I’ll say right off that I am not a fan of talent competition shows, with their rosy-cheeked overachieving would-be Mariahs and dysfunctional judges panels. But that’s not to say there haven’t been exceptions — one would be ”The Sing Off,” because I’m a sucker for cheesy a capella groups covering classic pop hits, and I like hearing Ben Folds talk about music — it sounds like another language to me, but a soothing one, like Norwegian.

And the other would be ”America’s Got Talent,” because it gives the weirdos somewhere to go, other than armed into America’s shopping malls. In just the first two episodes of this latest season, I’ve already come across:

1) A small child who turns playing cards into deadly weapons, like Bullseye in the old Daredevil comics;

2) Two nerdy white guys pretending to do martial arts, one wearing what looks like a Mexican wrestler’s mask;

3) A 90-plus-year-old man who could pull a car — filled with his elderly friends! — with his teeth;

4) Motorcycles that I’m convinced must have been suspended from wires, because, I mean, come on.

5) A magician who made the missing card appear in his anal cavity — his anal cavity! — before being summarily dismissed by the judges, who didn’t want to find out what the next card was coming out of;

6) Howard Stern. (He’s on every week, but still.)

Monsters & Critics collects some of the best videos if you want to check more out (first week here, second week here), and I’m sure there are a lot more that I missed. ”America’s Got Talent” is one of those shows where you can leave the room to do the dishes or switch back and forth to the ballgame and come back to without feeling like you really missed much of anything — it will be the same honking weirdness that was going on before, just with a different weirdo.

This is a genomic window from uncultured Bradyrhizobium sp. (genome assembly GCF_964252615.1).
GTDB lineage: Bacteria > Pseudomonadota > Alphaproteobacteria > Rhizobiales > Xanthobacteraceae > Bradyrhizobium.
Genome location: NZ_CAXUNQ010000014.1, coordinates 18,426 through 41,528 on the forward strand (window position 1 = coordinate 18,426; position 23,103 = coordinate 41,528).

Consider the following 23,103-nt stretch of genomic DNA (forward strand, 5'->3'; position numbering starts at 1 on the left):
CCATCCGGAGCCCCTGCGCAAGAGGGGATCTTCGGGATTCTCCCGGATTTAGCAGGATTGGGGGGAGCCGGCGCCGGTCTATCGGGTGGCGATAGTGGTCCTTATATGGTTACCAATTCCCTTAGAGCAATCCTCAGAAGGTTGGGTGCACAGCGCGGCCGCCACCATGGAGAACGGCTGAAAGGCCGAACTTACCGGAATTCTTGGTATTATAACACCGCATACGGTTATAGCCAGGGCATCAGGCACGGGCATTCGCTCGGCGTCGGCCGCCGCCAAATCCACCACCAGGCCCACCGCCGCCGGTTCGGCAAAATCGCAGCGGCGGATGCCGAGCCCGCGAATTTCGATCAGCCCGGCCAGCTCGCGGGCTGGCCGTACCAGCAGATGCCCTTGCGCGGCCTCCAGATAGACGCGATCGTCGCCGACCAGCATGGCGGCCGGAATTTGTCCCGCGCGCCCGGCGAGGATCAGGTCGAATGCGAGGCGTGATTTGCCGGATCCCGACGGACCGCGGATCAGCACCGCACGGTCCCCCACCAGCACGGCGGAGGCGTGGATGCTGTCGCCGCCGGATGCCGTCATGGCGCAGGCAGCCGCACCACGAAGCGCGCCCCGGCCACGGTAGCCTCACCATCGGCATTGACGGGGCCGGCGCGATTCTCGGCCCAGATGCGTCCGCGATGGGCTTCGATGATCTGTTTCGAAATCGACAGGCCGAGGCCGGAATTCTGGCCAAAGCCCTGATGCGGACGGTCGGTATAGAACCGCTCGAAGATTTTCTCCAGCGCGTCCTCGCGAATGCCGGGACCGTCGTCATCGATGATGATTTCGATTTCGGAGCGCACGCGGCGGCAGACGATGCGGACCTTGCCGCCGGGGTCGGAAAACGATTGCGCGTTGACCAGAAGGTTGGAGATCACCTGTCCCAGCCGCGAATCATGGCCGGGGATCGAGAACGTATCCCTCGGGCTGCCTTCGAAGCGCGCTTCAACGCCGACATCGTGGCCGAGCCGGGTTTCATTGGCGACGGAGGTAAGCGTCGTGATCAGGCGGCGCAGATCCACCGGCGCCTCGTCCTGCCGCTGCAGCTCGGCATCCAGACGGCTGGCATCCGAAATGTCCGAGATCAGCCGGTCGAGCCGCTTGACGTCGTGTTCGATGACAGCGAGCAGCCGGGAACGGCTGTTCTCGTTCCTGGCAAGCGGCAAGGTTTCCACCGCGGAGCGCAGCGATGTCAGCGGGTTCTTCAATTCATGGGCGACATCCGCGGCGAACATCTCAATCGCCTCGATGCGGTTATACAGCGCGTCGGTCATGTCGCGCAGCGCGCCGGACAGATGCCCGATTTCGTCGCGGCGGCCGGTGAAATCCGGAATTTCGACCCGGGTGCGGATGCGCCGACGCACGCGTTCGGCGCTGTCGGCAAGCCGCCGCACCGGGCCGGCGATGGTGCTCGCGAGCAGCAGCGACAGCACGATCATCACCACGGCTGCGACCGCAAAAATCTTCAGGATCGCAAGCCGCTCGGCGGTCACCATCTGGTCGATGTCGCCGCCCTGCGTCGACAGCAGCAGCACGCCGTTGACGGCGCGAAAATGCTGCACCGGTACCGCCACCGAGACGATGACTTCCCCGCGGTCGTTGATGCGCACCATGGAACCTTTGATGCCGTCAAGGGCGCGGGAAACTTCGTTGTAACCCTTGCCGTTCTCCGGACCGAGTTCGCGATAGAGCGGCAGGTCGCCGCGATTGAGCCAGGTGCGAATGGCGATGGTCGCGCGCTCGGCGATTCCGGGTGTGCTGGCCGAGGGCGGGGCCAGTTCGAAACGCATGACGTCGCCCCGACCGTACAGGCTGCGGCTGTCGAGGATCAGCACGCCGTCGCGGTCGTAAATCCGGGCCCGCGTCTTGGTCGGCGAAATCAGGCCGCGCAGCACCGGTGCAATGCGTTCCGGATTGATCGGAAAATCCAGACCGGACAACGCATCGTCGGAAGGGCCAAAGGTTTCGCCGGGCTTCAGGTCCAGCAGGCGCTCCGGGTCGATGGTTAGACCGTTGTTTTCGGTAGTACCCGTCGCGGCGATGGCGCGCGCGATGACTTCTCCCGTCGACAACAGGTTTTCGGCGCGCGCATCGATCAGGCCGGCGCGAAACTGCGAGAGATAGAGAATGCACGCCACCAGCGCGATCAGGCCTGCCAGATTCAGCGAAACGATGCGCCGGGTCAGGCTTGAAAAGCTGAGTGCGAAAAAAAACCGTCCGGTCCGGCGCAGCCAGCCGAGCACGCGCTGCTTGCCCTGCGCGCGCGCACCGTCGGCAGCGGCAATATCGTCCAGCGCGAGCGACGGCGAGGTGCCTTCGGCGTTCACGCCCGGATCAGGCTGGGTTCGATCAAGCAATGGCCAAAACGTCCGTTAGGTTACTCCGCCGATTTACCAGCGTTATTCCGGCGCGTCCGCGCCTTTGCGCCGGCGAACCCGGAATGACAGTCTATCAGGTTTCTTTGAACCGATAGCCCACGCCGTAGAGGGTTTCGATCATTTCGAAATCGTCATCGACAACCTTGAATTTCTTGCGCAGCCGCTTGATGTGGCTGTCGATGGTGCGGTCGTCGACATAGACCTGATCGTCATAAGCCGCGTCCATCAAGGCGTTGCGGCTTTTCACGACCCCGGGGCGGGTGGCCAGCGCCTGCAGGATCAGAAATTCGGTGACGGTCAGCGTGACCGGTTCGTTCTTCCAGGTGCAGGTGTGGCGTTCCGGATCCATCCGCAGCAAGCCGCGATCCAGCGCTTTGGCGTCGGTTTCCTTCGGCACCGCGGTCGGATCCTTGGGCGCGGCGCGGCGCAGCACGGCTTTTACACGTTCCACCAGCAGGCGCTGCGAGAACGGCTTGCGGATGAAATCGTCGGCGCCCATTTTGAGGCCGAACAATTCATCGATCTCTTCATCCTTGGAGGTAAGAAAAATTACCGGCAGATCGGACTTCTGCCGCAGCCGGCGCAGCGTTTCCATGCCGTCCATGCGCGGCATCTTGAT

And then as things move along, some quality performers do seep in, notably talented singers who seem entirely out of place, like they just wandered in from Simon Cowell’s seaside patio. If I were the producers I’d eliminate the singers and make it a requirement that every act feature either an animal, a robot, the potential for bodily harm or humans that can do things usually only done in comic books.

And if ”American Idol” were smart, it would do the same thing. I’m talking to you, Kellie Pickler.

Read more Pete at Pete’s Pop Culture, Parenting & Pets Blog.

About the Author

Pete Chianca

Pete Chianca is a humor and music writer and author of Glory Days: Springsteen's Greatest Albums. He lives north of Boston with his wife, two kids and an indeterminate number of dogs and cats. Read more Pete at Pete's Pop Culture, Parenting & Pets Blog.

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